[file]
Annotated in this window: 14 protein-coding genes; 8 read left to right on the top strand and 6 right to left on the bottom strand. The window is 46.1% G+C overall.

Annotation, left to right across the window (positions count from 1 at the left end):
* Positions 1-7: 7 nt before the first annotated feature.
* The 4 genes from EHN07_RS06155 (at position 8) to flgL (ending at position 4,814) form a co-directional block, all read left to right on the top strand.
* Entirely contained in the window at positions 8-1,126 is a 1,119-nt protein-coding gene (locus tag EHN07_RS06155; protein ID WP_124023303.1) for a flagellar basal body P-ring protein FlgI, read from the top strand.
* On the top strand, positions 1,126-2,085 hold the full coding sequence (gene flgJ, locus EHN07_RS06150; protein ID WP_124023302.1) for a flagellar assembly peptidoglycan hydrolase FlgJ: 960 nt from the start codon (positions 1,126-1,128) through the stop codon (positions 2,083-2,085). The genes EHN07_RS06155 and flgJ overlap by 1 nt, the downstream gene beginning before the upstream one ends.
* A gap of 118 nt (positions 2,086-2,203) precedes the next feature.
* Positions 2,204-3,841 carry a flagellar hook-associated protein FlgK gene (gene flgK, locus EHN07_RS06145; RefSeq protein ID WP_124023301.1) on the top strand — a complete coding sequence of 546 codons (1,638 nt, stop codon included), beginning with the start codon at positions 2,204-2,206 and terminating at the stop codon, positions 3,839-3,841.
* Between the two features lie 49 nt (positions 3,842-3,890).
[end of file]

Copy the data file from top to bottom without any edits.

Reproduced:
Annotated in this window: 14 protein-coding genes; 8 read left to right on the top strand and 6 right to left on the bottom strand. The window is 46.1% G+C overall.

Annotation, left to right across the window (positions count from 1 at the left end):
* Positions 1-7: 7 nt before the first annotated feature.
* The 4 genes from EHN07_RS06155 (at position 8) to flgL (ending at position 4,814) form a co-directional block, all read left to right on the top strand.
* Entirely contained in the window at positions 8-1,126 is a 1,119-nt protein-coding gene (locus tag EHN07_RS06155; protein ID WP_124023303.1) for a flagellar basal body P-ring protein FlgI, read from the top strand.
* On the top strand, positions 1,126-2,085 hold the full coding sequence (gene flgJ, locus EHN07_RS06150; protein ID WP_124023302.1) for a flagellar assembly peptidoglycan hydrolase FlgJ: 960 nt from the start codon (positions 1,126-1,128) through the stop codon (positions 2,083-2,085). The genes EHN07_RS06155 and flgJ overlap by 1 nt, the downstream gene beginning before the upstream one ends.
* A gap of 118 nt (positions 2,086-2,203) precedes the next feature.
* Positions 2,204-3,841 carry a flagellar hook-associated protein FlgK gene (gene flgK, locus EHN07_RS06145; RefSeq protein ID WP_124023301.1) on the top strand — a complete coding sequence of 546 codons (1,638 nt, stop codon included), beginning with the start codon at positions 2,204-2,206 and terminating at the stop codon, positions 3,839-3,841.
* Between the two features lie 49 nt (positions 3,842-3,890).